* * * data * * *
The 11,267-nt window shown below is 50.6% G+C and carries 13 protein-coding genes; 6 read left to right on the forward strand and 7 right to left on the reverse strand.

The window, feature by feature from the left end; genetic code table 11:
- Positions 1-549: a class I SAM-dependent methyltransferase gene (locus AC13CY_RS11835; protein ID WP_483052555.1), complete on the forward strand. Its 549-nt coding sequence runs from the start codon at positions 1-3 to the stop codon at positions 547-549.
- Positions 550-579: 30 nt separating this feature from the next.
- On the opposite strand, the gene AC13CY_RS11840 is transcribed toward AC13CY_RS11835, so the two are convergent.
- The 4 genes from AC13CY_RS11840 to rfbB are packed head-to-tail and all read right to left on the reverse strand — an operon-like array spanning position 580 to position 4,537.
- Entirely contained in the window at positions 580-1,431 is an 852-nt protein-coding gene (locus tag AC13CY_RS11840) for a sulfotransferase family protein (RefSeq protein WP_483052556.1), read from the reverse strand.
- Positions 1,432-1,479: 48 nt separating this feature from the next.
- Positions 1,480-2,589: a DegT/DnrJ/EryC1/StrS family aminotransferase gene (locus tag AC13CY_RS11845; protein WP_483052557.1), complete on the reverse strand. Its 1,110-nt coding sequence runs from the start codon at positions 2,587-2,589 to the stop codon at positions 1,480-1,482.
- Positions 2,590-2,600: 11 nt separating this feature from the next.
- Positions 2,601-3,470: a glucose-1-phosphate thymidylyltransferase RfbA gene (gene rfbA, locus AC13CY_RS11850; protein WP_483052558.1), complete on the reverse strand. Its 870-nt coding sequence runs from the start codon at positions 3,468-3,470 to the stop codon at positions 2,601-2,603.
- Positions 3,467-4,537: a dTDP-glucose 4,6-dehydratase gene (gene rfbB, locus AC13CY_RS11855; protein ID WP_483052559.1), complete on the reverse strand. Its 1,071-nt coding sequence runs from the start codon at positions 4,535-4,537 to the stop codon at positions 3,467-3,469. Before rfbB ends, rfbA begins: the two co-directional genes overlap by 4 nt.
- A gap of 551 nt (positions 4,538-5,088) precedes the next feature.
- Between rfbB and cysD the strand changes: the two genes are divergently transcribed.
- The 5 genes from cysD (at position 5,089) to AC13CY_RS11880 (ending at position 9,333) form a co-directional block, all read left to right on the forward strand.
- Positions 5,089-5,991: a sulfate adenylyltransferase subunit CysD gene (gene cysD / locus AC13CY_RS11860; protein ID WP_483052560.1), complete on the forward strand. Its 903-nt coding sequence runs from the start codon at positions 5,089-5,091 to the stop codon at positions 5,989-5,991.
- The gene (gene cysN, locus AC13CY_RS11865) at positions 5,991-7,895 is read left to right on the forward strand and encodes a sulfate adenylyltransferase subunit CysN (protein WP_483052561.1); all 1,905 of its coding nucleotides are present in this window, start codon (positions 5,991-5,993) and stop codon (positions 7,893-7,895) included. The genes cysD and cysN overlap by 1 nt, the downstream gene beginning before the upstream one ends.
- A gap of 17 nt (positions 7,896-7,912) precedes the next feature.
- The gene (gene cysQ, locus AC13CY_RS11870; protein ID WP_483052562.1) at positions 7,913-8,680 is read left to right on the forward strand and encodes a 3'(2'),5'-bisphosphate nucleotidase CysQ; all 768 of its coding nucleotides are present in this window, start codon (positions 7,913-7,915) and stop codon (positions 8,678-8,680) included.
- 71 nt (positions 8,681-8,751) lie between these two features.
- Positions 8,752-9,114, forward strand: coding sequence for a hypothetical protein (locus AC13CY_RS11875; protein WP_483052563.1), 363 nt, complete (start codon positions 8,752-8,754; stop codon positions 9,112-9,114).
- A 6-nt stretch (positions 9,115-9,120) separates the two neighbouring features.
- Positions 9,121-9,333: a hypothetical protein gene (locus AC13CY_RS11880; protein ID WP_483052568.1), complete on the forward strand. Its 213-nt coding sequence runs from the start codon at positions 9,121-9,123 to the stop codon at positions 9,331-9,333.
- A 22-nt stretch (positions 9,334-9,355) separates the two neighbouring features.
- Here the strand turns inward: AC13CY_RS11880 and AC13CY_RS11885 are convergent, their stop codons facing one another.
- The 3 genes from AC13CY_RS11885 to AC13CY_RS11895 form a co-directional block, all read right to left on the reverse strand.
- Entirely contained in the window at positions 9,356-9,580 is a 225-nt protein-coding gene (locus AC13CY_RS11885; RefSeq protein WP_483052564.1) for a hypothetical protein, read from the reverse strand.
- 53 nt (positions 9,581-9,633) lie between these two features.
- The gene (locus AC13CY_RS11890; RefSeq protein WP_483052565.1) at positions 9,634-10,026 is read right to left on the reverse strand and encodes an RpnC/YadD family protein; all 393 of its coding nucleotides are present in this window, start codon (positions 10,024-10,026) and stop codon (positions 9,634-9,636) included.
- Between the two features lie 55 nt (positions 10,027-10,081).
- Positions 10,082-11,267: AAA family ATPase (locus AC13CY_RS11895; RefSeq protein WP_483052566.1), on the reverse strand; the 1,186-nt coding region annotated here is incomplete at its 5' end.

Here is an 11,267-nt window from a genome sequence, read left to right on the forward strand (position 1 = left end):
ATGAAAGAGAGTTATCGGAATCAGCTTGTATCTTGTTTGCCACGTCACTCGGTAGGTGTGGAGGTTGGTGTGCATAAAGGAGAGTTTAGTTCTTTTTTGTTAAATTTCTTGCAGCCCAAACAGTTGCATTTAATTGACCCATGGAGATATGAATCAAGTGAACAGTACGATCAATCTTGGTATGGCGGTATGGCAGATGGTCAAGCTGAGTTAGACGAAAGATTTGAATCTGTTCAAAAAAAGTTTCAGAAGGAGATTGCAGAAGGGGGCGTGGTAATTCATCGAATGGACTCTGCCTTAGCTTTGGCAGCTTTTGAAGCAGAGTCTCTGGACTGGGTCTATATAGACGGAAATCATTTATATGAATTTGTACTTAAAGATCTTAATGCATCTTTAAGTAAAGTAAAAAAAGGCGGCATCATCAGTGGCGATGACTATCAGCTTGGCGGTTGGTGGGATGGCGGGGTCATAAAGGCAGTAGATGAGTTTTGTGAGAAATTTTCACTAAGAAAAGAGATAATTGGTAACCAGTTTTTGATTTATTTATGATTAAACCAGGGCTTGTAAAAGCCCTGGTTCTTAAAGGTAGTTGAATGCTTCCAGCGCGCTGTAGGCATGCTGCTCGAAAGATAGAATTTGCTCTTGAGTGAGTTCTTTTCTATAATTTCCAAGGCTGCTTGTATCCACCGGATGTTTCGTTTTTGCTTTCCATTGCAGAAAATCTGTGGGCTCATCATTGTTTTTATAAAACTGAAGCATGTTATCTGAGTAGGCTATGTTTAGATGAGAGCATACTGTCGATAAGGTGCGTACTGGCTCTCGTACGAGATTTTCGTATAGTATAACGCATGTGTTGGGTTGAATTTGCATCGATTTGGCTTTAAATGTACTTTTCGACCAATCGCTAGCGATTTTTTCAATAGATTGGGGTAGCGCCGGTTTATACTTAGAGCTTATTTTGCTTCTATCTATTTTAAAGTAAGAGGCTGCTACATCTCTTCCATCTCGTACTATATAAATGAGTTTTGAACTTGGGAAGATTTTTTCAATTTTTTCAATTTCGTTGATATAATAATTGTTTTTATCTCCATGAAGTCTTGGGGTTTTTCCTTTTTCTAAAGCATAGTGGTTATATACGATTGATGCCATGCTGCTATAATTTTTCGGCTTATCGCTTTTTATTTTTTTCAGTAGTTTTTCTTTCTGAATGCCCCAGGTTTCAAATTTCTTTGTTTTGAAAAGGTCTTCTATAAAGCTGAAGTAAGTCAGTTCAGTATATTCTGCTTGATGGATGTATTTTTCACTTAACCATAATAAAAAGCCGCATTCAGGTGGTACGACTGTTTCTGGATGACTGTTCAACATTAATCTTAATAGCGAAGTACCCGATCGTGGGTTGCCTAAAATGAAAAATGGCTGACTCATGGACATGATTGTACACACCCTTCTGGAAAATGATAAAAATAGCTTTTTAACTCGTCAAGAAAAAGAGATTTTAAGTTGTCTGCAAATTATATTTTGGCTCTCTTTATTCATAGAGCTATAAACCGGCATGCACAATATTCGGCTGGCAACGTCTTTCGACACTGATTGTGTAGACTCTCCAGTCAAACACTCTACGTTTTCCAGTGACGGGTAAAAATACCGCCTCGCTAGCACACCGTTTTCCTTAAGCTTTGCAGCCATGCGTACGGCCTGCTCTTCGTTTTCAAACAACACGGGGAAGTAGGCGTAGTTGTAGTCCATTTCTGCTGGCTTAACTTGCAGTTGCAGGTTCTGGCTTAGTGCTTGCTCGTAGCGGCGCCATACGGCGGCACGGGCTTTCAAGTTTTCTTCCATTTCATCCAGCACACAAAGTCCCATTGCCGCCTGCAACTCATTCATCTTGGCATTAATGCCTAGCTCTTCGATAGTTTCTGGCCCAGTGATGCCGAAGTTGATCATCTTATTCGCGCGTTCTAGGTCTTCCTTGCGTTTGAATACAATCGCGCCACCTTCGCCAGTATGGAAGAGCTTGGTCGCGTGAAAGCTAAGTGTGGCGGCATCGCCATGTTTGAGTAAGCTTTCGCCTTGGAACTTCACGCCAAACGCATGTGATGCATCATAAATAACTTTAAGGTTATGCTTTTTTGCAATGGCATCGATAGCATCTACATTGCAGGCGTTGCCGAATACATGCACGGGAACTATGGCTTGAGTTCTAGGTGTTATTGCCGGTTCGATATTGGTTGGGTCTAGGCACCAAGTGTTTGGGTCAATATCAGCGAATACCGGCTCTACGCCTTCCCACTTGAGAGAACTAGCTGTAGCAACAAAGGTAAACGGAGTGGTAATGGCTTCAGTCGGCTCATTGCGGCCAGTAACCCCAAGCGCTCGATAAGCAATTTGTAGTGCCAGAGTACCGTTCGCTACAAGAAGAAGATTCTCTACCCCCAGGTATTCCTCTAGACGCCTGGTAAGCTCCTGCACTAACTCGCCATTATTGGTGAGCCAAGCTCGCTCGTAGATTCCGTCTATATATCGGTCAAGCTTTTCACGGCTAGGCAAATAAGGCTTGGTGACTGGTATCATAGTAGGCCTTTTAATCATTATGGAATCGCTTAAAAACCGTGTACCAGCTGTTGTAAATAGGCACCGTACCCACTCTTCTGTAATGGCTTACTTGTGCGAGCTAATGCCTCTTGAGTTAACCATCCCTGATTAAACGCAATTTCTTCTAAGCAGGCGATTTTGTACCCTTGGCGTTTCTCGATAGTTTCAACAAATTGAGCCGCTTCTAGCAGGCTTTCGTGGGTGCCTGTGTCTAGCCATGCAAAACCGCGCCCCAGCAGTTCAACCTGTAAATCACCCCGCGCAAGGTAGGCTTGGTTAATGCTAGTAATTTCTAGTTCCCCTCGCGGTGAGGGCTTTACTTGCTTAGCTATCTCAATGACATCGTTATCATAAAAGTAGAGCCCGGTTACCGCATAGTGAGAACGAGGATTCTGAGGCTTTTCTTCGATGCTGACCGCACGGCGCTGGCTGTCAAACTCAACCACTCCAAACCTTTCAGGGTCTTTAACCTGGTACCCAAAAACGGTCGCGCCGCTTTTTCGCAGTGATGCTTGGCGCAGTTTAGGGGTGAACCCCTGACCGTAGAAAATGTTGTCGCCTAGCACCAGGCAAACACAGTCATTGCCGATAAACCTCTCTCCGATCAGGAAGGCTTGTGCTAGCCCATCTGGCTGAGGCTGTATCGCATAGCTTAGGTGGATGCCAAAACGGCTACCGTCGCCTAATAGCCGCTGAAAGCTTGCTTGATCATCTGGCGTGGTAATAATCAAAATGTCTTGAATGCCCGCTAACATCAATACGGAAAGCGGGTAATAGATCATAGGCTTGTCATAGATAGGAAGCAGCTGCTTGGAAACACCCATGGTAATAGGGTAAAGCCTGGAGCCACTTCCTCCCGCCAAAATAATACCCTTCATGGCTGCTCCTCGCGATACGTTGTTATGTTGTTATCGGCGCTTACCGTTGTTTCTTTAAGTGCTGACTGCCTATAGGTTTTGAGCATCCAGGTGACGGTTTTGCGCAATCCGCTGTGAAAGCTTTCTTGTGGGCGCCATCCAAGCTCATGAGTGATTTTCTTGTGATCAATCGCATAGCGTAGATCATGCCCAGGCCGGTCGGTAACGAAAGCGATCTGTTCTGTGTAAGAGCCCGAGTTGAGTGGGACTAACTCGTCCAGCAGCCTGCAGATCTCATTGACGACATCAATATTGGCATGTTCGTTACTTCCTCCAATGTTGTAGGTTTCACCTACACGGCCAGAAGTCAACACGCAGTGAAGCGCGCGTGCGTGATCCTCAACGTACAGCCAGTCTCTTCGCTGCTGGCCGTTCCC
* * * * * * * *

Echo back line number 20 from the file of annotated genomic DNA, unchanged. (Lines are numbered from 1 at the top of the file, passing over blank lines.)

- 71 nt (positions 8,681-8,751) lie between these two features.